After Disasters, Japan FOI Reformers Wait Patiently

22 September 2011

By Lawrence Repeta

Repeta is a professor at Meiji University, Tokyo, and a FreedomInfo.org contributing editor

When the Democratic Party of Japan (DPJ) took power in a historic landslide election in August, 2009, there were high expectations that party leaders would adopt a series of reforms that would mark a significant change from the Japan long ruled by the conservative Liberal Democratic Party (LDP), as noted in an earlier post.

Two years later, we see that the DPJ had been preoccupied with internal political squabbles and managing thorny issues surrounding U.S. military bases in Japan.  Political leaders made little headway in this quagmire.  Then on March 11, Japan suffered its worst disaster since a World War came to a conclusion in 1945.

The combined natural and nuclear disasters – earthquake and tsunami followed by nuclear meltdown and massive radiation release – have left the country reeling and totally focused on providing relief to hundreds of thousands of people rendered homeless and on the effort to bring three nuclear reactors under control and to reconsider the role of nuclear power in Japan’s energy future.

Where’s Joho Kokai?

So what happened to Japan’s “information disclosure” (joho kokai) revision bill? 

Improvement of the information disclosure system has been a cardinal policy of the DPJ for many years.  While in opposition, the party submitted a revision bill to the national parliament in 2005.  Taking power four years later, one might have thought they could have dusted this off and pushed it through.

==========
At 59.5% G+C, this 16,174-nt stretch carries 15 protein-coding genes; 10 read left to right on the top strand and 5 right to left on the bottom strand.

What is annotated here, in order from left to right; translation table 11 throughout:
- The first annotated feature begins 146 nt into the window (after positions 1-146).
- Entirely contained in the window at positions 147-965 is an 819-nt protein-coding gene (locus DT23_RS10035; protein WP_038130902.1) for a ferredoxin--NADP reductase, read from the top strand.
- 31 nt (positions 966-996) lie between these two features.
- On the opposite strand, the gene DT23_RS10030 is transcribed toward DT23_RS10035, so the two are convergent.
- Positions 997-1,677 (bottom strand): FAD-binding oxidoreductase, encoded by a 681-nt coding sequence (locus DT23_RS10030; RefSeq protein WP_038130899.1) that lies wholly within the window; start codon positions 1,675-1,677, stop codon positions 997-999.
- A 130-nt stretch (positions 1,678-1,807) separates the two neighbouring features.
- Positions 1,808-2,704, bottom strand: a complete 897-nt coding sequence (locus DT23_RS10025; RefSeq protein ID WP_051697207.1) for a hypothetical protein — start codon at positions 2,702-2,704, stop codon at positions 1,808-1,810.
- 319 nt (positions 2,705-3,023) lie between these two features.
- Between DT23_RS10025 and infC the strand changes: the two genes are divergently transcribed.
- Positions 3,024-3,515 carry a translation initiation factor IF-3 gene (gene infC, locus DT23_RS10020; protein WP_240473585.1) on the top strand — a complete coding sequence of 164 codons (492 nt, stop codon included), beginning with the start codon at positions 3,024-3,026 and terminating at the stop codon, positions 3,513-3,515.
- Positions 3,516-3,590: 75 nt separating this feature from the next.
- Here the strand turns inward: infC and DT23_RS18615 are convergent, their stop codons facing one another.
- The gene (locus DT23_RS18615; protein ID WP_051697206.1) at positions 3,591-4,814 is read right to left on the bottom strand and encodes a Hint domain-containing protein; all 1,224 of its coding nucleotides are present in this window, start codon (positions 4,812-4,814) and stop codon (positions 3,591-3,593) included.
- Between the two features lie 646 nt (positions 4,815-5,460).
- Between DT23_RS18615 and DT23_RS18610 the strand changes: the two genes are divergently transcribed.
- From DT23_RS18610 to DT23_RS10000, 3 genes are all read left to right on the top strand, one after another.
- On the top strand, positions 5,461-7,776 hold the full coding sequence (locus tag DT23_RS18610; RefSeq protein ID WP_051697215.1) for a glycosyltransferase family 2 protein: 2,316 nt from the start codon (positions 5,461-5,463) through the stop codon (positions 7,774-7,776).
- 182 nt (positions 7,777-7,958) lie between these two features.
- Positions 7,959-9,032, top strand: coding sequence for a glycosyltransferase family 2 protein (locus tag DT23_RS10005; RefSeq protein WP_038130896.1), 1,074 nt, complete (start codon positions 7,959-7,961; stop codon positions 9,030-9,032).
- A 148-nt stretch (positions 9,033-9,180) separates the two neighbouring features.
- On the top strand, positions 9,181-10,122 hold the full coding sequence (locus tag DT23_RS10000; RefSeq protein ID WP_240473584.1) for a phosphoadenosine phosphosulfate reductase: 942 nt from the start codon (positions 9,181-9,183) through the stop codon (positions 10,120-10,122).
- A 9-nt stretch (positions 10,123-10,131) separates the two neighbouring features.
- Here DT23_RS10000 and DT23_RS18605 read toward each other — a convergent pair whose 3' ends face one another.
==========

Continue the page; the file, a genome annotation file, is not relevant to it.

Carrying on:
The party chose a different tack.

The DPJ Cabinet of Ichiro Hatoyama created the new post of “Administrative Revitalization Minister,” charged with the broad agenda of “government revitalization” centered on four primary themes:  “cut waste, de-regulate, open the government, and get the people involved.”

The task of revising the information disclosure law was folded into this agenda.  An “Administrative Transparency Study Team” was appointed.

After months of study, the team delivered a detailed final report on Aug. 24, 2010 with recommendations for revision.  With this study in hand, the Cabinet prepared a revision bill which it was poised to announce on March 15.  The great earthquake struck four days before the scheduled announcement. Crisis management pushed all other tasks aside.

On April 22, the Cabinet of Prime Minister Naoto Kan approved an information disclosure bill and submitted this to parliament.  And there it has languished on a legislative siding, quietly awaiting further action.

The endless political squabbles continued and Prime Minister Kan announced his resignation on Aug. 26   http://www.bbc.co.uk/news/world-14675445.  Parliament elected Yoshihiko Noda to replace him on Aug. 30.  http://www.bbc.co.uk/news/world-asia-pacific-14712541.  Noda is Japan’s third DPJ Prime Minister since the party took power two years ago.

There have been no reported statements regarding the fate of the information disclosure revision bill since the Noda Cabinet took office.

Japan’s open government activists are a very patient lot.  They believe that as long as the DPJ remains in power, there is good reason to hope that positive reforms will be made to expand access to government information in Japan.

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